Call Me by Your Name (2017) – Is It Better to Speak or Die?

Luca Guadagnino’s “Call Me by Your Name” is a heartwarming beautiful slice of life tale. You know, about a gay romance story that fills the void in his heart while questioning the ambiguity in his feelings. Interesting enough, especially for me, but how come the atmosphere carried you away? Because, how can two bisexual people went through the story of their forbidden love with a bitter reality yet came back in nothing? Do you cry because of that? There is an incident regarding the two main characters are the beginning of the obstacle and their main enemy, themselves. That’s how the film follows the flow as usual, without conflict at the beginning, but only empty after the title appears on end-credit.

Guadagnino knows what he was doing, not only directs a journey about romantic discovery, this film more than people thought. A quick honest story, when I was 10 years old, I once had a feeling I never understood. However, I just understood what the feeling was. Obviously, there was a feeling just like Timothée Chalamet’s Elio had. When I saw it, just touching his hand a little, my heart was pounding loudly. The feeling also carried away in my dreams. We were dating, talk about each other, and even making out each other.

The feeling was still there even though I have separated with him and tried to forget it. Unfortunately, there was still a feeling of ambiguity I never understood until I was 12 years old. Now, I understand what such a feeling was. Actually, I know what it really is but I’m just afraid to blow it up, get it out because I know my circumstance. There is an honest and raw feeling like Elio, unfortunately, I’m just afraid. On the other hand, Elio waits for his prince while also questioning the feeling of ambiguity in him. What’s that feeling really?

The story begins with Elio taking Armie Hammer’s Oliver to the guest room, next to his bedroom. That’s, Elio had to share the bathroom with the foreign American man. Oliver came to Italy as a research assistant to his father (Michael Stuhlbarg) while working under Elio’s father. Summer was full of busyness, Elio suddenly joined in it. While carrying out the busyness, Elio became very close to Oliver. The closer and closer their relationship, Elio felt something where he never knew.

“Call Me by Your Name” takes care of the deepest feelings, especially the dynamic and chemistry between Chalamet and Hammer. Burning out while calling their own names to each other, Luca Guadagnino brought them both to be one of their best performances. There is something I never understood when I saw this movie in my first viewing. But, as soon as I read a lot of essays about this film, I think I understand why many people love it. The seven-minute shot to Elio’s face completely filled with the void. We feel his pain, feel his feelings, and there are so many stories in Elio’s expression.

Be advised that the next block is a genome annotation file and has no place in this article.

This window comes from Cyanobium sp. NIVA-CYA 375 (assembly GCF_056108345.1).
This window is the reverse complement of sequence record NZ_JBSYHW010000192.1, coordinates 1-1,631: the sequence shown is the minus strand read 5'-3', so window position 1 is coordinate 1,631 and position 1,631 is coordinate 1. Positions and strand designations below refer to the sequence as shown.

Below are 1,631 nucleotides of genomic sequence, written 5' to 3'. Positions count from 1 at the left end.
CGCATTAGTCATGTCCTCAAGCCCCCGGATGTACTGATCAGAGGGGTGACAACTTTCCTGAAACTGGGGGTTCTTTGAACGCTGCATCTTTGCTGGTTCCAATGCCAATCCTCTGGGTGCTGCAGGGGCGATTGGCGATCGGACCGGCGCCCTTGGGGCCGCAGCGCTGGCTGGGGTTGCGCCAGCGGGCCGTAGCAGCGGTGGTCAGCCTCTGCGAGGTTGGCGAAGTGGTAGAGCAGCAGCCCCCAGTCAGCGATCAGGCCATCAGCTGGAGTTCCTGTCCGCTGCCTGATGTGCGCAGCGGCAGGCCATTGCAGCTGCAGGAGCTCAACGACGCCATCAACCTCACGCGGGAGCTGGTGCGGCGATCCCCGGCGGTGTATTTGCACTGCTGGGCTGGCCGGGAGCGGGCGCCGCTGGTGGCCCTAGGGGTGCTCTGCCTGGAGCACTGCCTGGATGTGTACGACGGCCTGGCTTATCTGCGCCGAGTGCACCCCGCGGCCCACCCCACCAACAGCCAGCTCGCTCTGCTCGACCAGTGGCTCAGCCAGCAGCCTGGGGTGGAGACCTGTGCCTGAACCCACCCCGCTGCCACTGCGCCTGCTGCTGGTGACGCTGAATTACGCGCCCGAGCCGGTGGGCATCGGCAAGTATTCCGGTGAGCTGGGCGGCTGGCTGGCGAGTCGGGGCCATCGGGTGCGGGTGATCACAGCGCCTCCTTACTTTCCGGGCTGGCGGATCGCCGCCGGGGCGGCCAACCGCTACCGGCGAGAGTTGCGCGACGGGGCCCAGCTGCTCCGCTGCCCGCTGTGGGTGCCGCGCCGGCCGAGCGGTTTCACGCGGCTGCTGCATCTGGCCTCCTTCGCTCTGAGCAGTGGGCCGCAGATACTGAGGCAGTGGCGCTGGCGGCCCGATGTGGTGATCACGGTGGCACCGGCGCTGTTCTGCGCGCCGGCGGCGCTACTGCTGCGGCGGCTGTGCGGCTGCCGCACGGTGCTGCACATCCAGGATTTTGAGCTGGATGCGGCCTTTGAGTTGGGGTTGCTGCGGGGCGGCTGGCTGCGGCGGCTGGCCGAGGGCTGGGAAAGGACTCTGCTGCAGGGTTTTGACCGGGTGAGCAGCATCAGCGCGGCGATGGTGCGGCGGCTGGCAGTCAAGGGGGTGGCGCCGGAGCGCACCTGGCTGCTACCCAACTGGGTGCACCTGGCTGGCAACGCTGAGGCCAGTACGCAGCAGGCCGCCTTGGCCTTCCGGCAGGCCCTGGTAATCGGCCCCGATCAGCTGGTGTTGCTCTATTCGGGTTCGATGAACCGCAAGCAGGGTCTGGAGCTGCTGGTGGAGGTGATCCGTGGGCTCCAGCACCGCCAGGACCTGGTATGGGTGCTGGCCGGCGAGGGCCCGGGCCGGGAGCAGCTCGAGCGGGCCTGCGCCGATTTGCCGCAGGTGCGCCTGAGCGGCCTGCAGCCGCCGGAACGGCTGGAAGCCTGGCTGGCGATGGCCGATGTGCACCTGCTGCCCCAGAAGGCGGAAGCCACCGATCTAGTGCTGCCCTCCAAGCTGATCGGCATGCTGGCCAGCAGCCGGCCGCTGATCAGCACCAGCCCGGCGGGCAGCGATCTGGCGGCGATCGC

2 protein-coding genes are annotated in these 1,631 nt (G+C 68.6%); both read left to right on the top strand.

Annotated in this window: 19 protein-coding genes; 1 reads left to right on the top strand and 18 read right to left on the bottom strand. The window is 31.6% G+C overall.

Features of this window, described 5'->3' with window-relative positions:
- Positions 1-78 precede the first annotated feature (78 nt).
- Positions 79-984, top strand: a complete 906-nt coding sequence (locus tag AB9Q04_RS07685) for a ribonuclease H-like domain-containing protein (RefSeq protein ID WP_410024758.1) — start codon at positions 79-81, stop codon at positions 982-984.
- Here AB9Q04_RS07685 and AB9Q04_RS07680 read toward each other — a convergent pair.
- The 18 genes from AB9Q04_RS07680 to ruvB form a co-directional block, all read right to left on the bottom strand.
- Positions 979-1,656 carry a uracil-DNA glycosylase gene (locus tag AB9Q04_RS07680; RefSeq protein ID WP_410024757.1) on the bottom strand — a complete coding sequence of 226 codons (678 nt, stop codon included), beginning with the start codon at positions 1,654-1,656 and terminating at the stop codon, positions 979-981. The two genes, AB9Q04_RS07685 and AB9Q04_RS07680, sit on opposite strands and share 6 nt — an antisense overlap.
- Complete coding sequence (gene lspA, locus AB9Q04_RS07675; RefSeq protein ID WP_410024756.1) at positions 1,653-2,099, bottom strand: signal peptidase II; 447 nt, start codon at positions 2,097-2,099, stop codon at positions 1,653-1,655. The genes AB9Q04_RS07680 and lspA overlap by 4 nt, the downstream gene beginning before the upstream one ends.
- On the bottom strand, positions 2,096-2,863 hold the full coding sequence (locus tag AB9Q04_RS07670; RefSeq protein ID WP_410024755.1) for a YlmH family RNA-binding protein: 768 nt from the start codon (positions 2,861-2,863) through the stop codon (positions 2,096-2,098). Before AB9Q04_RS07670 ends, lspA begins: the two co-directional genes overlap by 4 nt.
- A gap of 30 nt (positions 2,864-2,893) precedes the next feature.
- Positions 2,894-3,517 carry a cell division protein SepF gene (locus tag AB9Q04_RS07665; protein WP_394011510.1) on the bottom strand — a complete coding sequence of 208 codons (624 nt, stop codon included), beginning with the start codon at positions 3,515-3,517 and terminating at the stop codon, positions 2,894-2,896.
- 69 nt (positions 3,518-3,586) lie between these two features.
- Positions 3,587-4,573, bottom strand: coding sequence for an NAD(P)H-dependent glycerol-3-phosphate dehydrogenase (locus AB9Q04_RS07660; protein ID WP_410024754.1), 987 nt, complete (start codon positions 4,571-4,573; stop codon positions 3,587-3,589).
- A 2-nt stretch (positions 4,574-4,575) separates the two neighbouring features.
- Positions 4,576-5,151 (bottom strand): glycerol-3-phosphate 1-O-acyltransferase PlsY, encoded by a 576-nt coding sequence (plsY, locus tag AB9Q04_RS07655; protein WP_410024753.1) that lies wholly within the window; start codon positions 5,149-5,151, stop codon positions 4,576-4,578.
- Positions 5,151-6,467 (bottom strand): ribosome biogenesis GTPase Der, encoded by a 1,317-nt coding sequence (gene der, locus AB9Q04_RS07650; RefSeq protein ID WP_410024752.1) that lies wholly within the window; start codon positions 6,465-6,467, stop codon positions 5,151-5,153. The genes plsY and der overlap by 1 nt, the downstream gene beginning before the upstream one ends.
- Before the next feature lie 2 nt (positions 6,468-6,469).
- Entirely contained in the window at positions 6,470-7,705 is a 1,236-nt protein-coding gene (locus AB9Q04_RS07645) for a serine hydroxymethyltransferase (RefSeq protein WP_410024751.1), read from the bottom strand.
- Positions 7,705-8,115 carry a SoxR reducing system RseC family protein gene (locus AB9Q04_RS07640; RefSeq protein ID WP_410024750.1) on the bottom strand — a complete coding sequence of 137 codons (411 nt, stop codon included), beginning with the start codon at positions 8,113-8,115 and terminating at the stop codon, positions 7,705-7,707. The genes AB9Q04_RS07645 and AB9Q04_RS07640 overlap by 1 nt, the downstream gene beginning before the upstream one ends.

This movie is random, like a slice of life literature, there are no many things the main character can do. Sitting on the edge of the pool, playing the piano, playing volleyball, chatting at parties, making out with his girlfriend, chatting at the dinner table, and others. All of the characters do it by their actions and will, no one forces them. They move according to their wishes. Well-captured, we, as an audience, like being in the Elio group. Not only watching the romantic relationship between Elio and Oliver, but we are also part of the film as well.

“Call Me by Your Name” is actually a complex movie, telling random but combining the entire movie into one whole story. As long as you don’t know who Oliver was, there is a lack of information, doesn’t provide enough information to the character arc. Emotions overflow little by little, actually, looking for answers and giving these answers are two different things. The pacing is slow even you feel annoyed with it. You also even know that there are so many flies in this film. Just as you watch this film as well, flies come to you and just leave.

Fly is a metaphor for an event and the entire point of this movie. Like Elio who waited for someone to come to fill the void in his heart, Oliver is the fly. This film is so real it seems as if it’s witnessing the whole event directly. Flies are the point of this movie, even though this isn’t nitpicking, you can’t change the fact that there are lots of flies in this movie. They came and went, summer then changed to the next season, and Elio and Oliver’s farewells so fast. Time is getting narrow for them, but they still find something in each of them.

It’s hard to say this is one of the most beautiful films so far. I talk a lot about this movie with my two friends who also a movie fan. The rest, there are those who don’t want to talk about it and some don’t want to watch it when I give them this movie while telling the simple premise. If you are open-minded enough, you will be able to appreciate imaging and the beauty of ambiguity in a film; let alone a film with a theme like this. “Call Me by Your Name” is a real movie constructed beautifully, showing an ambiguity in a more complex form but still we can accept. And well, I’m still waiting for the sequel for this movie.

4.5 out of 5 stars.

Salman Al Farisi

An Indonesian who loves to watch and read everything. A literary student who likes to write about reviews and essays on Crackdown Review. But, I just wannabe critics who love arthouse than anything.

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